Abstract

Recent work on cognitive control focuses on the conflict-monitoring hypothesis, which posits that a performance monitoring mechanism recruits regions in the dorsolateral prefrontal cortex to ensure that goal-directed behavior is optimal. Critical to this theory is that a single performance monitoring mechanism explains a large number of behavioral effects including the sequential congruency effect (SCE) and the error-related slowing (ERS) effect. This leads to the prediction that the size of these effects should correlate across cognitive control tasks. To this end, we conducted three large-scale individual differences experiments to examine whether the SCE and ERS effect are correlated across Simon, Flanker, and Stroop tasks. Across all experiments, the results revealed a correlation for the error-related slowing effect, but not for the sequential congruency effect across tasks. We discuss the implications of these results in regards to the hypothesis that a domain-general performance monitoring mechanism drives both effects.

Original languageEnglish (US)
JournalJournal of Experimental Psychology: Learning Memory and Cognition
DOIs
StateAccepted/In press - Jul 26 2018

Fingerprint

control process
Prefrontal Cortex
Individuality
performance monitoring
Conflict (Psychology)
Drive
Cognitive Control
experiment
monitoring
Monitoring

Keywords

  • Cognitive control
  • Conflict-monitoring
  • Error-related slowing
  • Individual differences
  • Sequential congruency effect

ASJC Scopus subject areas

  • Experimental and Cognitive Psychology
  • Language and Linguistics
  • Linguistics and Language

Cite this

@article{451bc62634264d3bacea0705029669a0,
title = "Are Cognitive Control Processes Reliable?",
abstract = "Recent work on cognitive control focuses on the conflict-monitoring hypothesis, which posits that a performance monitoring mechanism recruits regions in the dorsolateral prefrontal cortex to ensure that goal-directed behavior is optimal. Critical to this theory is that a single performance monitoring mechanism explains a large number of behavioral effects including the sequential congruency effect (SCE) and the error-related slowing (ERS) effect. This leads to the prediction that the size of these effects should correlate across cognitive control tasks. To this end, we conducted three large-scale individual differences experiments to examine whether the SCE and ERS effect are correlated across Simon, Flanker, and Stroop tasks. Across all experiments, the results revealed a correlation for the error-related slowing effect, but not for the sequential congruency effect across tasks. We discuss the implications of these results in regards to the hypothesis that a domain-general performance monitoring mechanism drives both effects.",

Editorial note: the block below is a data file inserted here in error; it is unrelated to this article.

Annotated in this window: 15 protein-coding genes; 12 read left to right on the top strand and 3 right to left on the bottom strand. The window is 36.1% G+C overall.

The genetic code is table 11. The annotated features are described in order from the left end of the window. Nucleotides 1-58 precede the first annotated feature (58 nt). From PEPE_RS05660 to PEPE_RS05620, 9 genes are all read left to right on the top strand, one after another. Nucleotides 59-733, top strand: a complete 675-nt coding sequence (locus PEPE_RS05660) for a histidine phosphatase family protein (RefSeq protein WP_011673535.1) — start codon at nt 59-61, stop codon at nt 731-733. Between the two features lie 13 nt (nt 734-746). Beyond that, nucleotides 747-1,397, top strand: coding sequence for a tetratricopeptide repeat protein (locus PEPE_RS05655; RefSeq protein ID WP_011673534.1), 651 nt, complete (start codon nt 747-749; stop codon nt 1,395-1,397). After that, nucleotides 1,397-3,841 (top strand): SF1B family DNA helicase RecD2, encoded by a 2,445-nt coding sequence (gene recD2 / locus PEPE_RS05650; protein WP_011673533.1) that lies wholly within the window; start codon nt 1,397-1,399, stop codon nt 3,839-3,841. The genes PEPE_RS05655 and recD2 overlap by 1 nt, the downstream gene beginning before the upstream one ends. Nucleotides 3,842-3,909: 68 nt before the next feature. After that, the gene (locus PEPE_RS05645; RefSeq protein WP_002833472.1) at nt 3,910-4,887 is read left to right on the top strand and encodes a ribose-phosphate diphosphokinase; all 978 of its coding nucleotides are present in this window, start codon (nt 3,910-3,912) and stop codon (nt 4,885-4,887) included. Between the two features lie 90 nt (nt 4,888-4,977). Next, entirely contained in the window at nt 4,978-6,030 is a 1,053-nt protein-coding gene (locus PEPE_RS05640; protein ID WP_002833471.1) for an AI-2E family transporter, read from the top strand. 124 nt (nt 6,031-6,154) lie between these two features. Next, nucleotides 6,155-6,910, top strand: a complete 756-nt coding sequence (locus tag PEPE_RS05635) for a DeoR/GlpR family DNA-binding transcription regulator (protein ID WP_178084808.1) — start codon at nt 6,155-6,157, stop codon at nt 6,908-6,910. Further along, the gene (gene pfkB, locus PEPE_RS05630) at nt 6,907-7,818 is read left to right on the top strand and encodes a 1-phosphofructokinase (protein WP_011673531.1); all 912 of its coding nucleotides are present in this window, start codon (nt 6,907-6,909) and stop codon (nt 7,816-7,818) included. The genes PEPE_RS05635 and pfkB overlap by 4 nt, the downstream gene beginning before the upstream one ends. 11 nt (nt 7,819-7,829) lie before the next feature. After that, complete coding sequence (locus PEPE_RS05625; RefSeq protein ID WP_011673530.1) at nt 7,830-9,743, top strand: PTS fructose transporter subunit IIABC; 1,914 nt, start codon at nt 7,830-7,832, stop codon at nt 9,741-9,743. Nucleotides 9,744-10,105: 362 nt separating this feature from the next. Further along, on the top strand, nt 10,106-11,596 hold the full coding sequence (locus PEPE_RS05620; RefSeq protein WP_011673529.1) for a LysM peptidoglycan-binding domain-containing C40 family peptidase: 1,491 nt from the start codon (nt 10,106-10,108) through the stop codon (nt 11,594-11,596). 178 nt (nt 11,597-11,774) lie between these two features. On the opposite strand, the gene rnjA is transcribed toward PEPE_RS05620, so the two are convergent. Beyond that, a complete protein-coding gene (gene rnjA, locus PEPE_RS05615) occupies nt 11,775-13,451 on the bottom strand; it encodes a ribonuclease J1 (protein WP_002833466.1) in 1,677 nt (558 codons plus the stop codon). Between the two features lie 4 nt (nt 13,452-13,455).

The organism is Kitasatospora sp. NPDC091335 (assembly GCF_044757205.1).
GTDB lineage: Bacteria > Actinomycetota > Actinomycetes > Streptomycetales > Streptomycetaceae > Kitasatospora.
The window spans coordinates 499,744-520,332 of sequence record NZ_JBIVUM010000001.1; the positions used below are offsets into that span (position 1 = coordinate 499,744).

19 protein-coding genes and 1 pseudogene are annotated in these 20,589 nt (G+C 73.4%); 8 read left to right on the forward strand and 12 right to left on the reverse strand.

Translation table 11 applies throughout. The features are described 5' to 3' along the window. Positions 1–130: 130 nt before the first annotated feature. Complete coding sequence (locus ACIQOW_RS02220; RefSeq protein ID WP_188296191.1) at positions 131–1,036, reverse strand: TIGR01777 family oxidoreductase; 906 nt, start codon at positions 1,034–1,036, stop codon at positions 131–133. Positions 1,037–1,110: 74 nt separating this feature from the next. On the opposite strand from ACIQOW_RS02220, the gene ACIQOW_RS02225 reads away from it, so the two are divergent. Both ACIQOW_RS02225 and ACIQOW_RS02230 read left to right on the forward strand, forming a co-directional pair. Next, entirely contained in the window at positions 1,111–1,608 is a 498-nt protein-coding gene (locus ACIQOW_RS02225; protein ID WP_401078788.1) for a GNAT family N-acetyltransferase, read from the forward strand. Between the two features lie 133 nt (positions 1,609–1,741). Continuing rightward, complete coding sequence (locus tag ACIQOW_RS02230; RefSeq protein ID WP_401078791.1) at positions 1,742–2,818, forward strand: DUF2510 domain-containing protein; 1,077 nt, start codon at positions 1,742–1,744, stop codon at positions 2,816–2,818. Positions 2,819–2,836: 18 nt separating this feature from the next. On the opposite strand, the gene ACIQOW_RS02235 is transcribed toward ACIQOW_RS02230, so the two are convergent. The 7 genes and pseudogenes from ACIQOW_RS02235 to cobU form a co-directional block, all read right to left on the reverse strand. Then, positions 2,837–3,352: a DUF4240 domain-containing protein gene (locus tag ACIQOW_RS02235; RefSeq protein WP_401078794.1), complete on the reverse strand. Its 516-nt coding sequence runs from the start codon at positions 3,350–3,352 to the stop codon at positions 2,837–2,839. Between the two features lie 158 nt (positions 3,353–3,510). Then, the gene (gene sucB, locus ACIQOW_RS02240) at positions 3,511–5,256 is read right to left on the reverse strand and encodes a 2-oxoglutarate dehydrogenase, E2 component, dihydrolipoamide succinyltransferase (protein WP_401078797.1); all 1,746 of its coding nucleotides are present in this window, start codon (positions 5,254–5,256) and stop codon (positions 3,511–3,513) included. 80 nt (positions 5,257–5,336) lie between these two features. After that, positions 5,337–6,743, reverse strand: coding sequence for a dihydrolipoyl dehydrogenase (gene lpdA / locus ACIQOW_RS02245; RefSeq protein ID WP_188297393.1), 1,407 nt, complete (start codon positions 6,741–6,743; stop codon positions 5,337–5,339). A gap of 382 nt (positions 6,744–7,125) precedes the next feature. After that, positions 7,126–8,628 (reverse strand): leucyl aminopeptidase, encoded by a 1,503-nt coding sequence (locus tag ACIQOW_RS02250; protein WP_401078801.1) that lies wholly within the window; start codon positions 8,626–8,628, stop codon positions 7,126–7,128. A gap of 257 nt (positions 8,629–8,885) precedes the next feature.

keywords = "Cognitive control, Conflict-monitoring, Error-related slowing, Individual differences, Sequential congruency effect",
author = "Whitehead, {Peter S.} and Gene Brewer and Christopher Blais",
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journal = "Journal of Experimental Psychology: Learning Memory and Cognition",
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AU - Blais, Christopher

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N2 - Recent work on cognitive control focuses on the conflict-monitoring hypothesis, which posits that a performance monitoring mechanism recruits regions in the dorsolateral prefrontal cortex to ensure that goal-directed behavior is optimal. Critical to this theory is that a single performance monitoring mechanism explains a large number of behavioral effects including the sequential congruency effect (SCE) and the error-related slowing (ERS) effect. This leads to the prediction that the size of these effects should correlate across cognitive control tasks. To this end, we conducted three large-scale individual differences experiments to examine whether the SCE and ERS effect are correlated across Simon, Flanker, and Stroop tasks. Across all experiments, the results revealed a correlation for the error-related slowing effect, but not for the sequential congruency effect across tasks. We discuss the implications of these results in regards to the hypothesis that a domain-general performance monitoring mechanism drives both effects.

AB - Recent work on cognitive control focuses on the conflict-monitoring hypothesis, which posits that a performance monitoring mechanism recruits regions in the dorsolateral prefrontal cortex to ensure that goal-directed behavior is optimal. Critical to this theory is that a single performance monitoring mechanism explains a large number of behavioral effects including the sequential congruency effect (SCE) and the error-related slowing (ERS) effect. This leads to the prediction that the size of these effects should correlate across cognitive control tasks. To this end, we conducted three large-scale individual differences experiments to examine whether the SCE and ERS effect are correlated across Simon, Flanker, and Stroop tasks. Across all experiments, the results revealed a correlation for the error-related slowing effect, but not for the sequential congruency effect across tasks. We discuss the implications of these results in regards to the hypothesis that a domain-general performance monitoring mechanism drives both effects.

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